P. 287

Chapter 9, Theseus’ Later Exploits

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Pausanias, Description of Greece 10.29.3

Going on to the next part of the picture, you see very near to the man who is twisting the rope a painting of Ariadne. Seated on a rock she is looking at her sister Phaedra, who is on a swing grasping in either hand the rope on each side. The attitude, though quite gracefully drawn, makes us infer the manner of Phaedra’s death.  Greek Text

Sophokles fr 686 R Tragicorum Graecorum Fragmenta 4, p. 479, ed. S.L. Radt. Göttingen 1977.

Speaker 1: Then you were alive? You didn’t die and live below the earth?

Speaker 2: No, for chance is overpowered by fate.  (Transl. Aaron J. Ivey)

Sophokles fr 687 R – Tragicorum Graecorum Fragmenta 4, p. 479, ed. S.L. Radt. Göttingen 1977.

he wagged his tail at me, letting his ears drop down  (Transl. Aaron J. Ivey)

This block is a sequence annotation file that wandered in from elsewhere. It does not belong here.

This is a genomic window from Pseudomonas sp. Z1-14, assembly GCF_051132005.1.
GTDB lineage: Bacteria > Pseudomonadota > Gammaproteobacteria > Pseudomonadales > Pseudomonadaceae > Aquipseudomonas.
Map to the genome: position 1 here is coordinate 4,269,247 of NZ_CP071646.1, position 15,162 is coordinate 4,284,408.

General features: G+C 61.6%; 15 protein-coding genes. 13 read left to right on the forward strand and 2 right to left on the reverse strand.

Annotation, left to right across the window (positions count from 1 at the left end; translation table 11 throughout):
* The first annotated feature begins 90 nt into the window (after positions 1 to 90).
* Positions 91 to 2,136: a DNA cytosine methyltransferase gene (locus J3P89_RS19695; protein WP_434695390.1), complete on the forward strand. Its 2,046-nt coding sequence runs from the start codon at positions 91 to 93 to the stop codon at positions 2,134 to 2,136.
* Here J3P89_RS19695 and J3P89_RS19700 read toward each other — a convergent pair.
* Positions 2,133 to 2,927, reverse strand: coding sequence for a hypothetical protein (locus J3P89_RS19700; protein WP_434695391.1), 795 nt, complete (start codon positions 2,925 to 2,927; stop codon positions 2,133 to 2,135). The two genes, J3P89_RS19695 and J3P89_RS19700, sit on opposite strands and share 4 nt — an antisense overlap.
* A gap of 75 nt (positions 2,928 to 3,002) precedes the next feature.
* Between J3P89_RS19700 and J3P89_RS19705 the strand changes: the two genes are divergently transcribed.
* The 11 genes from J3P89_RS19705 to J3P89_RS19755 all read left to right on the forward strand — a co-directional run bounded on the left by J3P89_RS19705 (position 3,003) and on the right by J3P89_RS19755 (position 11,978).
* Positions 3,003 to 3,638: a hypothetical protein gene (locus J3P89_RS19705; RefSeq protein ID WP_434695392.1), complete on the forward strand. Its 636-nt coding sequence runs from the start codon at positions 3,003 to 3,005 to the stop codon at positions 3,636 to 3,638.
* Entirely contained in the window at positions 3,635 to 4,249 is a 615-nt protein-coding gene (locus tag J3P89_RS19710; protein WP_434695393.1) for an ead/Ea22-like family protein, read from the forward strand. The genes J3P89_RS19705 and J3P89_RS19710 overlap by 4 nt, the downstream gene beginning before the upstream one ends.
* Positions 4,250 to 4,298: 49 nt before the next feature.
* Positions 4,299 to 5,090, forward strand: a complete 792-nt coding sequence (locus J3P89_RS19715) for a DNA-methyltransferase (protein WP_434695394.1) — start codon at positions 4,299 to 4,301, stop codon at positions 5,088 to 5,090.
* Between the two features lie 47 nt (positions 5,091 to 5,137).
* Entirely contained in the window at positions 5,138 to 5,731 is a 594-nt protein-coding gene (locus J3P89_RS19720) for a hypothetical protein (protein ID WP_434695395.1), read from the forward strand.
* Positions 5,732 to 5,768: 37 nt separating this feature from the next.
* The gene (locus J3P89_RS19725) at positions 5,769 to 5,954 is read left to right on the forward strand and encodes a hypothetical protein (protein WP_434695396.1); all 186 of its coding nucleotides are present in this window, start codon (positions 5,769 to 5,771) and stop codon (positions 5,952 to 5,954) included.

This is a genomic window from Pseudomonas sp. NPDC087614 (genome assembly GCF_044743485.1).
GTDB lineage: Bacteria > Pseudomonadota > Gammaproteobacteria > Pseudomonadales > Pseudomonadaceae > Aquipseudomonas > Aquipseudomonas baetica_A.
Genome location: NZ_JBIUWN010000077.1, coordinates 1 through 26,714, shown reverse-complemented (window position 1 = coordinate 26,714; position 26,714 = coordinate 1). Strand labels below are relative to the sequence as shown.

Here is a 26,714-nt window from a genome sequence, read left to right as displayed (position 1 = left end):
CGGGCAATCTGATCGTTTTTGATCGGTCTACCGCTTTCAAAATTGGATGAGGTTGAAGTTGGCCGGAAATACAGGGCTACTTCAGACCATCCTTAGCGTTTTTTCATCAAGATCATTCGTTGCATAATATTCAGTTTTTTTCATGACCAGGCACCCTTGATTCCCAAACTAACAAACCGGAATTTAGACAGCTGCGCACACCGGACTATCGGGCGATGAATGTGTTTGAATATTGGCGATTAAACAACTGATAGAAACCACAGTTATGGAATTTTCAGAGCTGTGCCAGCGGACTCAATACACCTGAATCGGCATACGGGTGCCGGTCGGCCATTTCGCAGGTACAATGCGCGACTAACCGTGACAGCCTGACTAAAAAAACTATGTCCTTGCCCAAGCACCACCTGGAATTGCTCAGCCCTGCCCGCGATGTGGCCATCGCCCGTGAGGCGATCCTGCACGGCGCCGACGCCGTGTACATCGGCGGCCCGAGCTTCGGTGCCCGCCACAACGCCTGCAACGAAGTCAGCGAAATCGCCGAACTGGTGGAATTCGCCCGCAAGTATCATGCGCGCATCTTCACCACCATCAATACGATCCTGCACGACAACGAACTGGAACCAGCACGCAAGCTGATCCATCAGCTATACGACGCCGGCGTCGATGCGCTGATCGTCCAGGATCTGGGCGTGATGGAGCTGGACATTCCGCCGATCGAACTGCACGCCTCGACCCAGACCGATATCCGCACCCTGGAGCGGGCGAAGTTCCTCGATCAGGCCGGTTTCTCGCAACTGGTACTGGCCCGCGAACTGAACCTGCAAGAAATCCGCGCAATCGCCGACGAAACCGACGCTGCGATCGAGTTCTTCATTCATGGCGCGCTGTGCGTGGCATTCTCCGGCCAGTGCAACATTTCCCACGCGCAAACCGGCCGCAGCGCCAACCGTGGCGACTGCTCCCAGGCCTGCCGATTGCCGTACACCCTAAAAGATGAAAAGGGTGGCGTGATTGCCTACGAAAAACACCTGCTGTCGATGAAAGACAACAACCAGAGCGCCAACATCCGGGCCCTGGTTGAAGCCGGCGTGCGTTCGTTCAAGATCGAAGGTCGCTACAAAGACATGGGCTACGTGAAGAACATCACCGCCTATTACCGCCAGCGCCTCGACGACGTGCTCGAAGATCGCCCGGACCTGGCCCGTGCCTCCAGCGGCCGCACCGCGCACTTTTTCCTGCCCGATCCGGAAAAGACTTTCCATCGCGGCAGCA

Sophokles fr 680 R Tragicorum Graecorum Fragmenta 4, p. 477, ed. S.L. Radt. Göttingen 1977.

no mortal, ladies, could ever escape shame by which Zeus stirred up wicked things. Necessity […] to bear god-driven diseases  (Transl. Aaron J. Ivey)

Sophokles fr 684 R Tragicorum Graecorum Fragmenta 4, p. 478, ed. S.L. Radt. Göttingen 1977.

For desire comes not upon men alone, or even women, but it also stirs up the spirits of the gods and goes upon the sea. Not even all-powerful Zeus has the strength to ward it off but yields and willingly gives way [to it] (Transl. Aaron J. Ivey)

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Edited by Aaron J. Ivey, Graduate Teaching Assistant, Department of Classics, University of Georgia, June 2016.

Updated by Elena Bianchelli, Retired Senior Lecturer of Classical Languages and Culture, Univ. of Georgia, May 2023.

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